1. Concave Hull
Concave hulls are often used to generalize bounding polygons around a given sets of points. Depending on the chosen concaveness the precision of the isochrone can differ. The following example illustrates the difference between a convex and a concave hull.
1.1. Points from the network
1.2. Convex Hull
Imagine you take an a rubber band and you stretch it around the points. This is called convex hull. As you can see this representation is missing level of detail but comes with the advantage of fast computation.
1.3. Concave Hull
A concave hull usually begins with a convex hull as the starting geometry and then tries to better fit the point dataset. Depending on the chosen concavity the shape can be more or less precise. Different parameters can also be used for the calculation of the isochrones, depending on the needed precision. However, rising precision comes with higher computation times.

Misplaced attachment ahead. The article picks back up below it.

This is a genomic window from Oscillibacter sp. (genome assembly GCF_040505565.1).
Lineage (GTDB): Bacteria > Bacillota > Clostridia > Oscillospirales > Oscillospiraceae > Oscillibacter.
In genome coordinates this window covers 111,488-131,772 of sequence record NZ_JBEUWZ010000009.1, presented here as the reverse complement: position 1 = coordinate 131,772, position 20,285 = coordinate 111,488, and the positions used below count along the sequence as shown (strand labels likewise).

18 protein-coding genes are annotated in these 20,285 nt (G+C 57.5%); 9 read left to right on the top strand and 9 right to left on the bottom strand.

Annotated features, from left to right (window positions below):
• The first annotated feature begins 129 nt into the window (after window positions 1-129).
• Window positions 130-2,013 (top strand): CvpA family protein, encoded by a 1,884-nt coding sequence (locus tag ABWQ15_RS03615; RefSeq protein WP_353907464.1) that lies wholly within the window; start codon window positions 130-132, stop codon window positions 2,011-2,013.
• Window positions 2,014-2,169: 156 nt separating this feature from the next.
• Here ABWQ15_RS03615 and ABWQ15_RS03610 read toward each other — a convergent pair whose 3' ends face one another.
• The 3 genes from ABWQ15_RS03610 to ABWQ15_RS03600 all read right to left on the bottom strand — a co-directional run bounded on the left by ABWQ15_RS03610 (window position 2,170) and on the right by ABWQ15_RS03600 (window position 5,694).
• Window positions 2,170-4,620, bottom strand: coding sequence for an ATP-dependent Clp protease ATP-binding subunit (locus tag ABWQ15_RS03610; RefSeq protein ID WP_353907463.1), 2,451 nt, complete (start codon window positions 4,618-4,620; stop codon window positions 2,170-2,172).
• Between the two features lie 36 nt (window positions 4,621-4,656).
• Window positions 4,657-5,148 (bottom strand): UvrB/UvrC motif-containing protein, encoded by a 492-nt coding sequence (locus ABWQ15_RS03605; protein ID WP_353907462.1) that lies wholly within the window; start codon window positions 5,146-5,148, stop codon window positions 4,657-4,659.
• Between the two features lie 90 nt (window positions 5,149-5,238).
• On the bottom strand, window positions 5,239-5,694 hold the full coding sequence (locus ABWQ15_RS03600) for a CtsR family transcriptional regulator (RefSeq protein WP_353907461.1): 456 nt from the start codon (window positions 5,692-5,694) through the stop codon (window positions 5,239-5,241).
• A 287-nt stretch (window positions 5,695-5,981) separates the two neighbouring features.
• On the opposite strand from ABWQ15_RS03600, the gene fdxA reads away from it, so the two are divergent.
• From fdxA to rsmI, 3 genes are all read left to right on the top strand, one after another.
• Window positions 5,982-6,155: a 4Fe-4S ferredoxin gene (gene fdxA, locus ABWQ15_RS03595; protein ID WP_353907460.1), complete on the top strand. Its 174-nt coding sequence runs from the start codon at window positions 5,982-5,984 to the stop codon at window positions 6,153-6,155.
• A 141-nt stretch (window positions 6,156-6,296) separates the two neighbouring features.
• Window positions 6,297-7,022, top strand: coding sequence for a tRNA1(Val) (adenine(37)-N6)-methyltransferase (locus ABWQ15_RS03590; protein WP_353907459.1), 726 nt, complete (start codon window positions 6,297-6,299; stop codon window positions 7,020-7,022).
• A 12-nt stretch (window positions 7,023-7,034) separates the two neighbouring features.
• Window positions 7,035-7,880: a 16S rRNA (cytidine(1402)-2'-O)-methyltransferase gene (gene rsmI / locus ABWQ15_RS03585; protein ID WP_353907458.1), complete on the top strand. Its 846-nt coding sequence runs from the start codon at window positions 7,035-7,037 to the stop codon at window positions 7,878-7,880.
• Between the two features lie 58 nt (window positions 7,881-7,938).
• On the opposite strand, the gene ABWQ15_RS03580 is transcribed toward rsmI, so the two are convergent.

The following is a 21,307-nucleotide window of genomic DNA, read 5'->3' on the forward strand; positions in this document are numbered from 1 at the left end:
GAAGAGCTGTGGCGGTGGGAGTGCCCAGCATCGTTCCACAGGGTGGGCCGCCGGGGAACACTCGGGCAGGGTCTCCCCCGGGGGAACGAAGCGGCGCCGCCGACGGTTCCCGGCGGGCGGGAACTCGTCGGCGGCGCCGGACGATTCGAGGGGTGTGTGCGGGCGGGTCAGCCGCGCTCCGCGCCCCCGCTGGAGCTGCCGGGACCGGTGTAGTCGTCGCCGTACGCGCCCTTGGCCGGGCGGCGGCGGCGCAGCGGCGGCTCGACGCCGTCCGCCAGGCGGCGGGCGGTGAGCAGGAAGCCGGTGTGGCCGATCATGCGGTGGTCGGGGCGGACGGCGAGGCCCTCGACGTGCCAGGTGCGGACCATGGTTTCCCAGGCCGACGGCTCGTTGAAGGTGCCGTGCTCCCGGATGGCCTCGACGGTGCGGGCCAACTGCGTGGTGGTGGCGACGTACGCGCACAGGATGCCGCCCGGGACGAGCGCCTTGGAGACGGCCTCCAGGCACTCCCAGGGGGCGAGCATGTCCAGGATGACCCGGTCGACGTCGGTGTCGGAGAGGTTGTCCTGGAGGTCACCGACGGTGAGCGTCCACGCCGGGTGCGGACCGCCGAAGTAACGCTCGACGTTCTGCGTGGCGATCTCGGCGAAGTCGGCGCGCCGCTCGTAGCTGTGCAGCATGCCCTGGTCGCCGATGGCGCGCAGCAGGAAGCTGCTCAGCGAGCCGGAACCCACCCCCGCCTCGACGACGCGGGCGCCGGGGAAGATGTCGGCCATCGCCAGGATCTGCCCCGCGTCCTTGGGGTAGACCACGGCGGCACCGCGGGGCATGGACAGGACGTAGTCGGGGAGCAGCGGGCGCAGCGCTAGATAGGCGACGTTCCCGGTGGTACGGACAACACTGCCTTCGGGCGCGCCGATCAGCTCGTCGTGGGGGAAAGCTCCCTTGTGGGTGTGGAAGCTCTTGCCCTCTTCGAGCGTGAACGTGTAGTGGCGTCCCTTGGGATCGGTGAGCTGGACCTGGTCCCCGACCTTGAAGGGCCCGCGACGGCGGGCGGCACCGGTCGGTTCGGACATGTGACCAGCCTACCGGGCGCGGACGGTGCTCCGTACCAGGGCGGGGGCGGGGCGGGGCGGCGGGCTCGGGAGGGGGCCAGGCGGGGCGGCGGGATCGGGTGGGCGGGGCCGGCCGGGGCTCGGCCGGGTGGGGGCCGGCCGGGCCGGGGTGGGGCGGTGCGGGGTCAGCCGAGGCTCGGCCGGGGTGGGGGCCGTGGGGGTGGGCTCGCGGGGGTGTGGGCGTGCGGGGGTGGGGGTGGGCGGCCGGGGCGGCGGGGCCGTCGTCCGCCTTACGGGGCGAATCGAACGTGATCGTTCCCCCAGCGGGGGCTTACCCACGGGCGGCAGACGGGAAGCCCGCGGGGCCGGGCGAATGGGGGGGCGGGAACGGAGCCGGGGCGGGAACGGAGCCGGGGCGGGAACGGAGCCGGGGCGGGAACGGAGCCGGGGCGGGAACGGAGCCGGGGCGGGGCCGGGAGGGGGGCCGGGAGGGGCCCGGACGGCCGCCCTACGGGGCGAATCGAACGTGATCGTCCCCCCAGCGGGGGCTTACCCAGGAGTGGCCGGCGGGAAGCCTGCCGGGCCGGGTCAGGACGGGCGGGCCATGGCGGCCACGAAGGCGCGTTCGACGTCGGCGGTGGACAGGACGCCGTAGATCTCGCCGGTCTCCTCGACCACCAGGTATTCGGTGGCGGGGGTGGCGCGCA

Therefore, GOAT uses a specific parameter for the calculation of the isochrones, that represents a compromise between accuracy and computation time. Thanks to the PLV8 extension the Concaveman library can be used directly in the PostgreSQL database.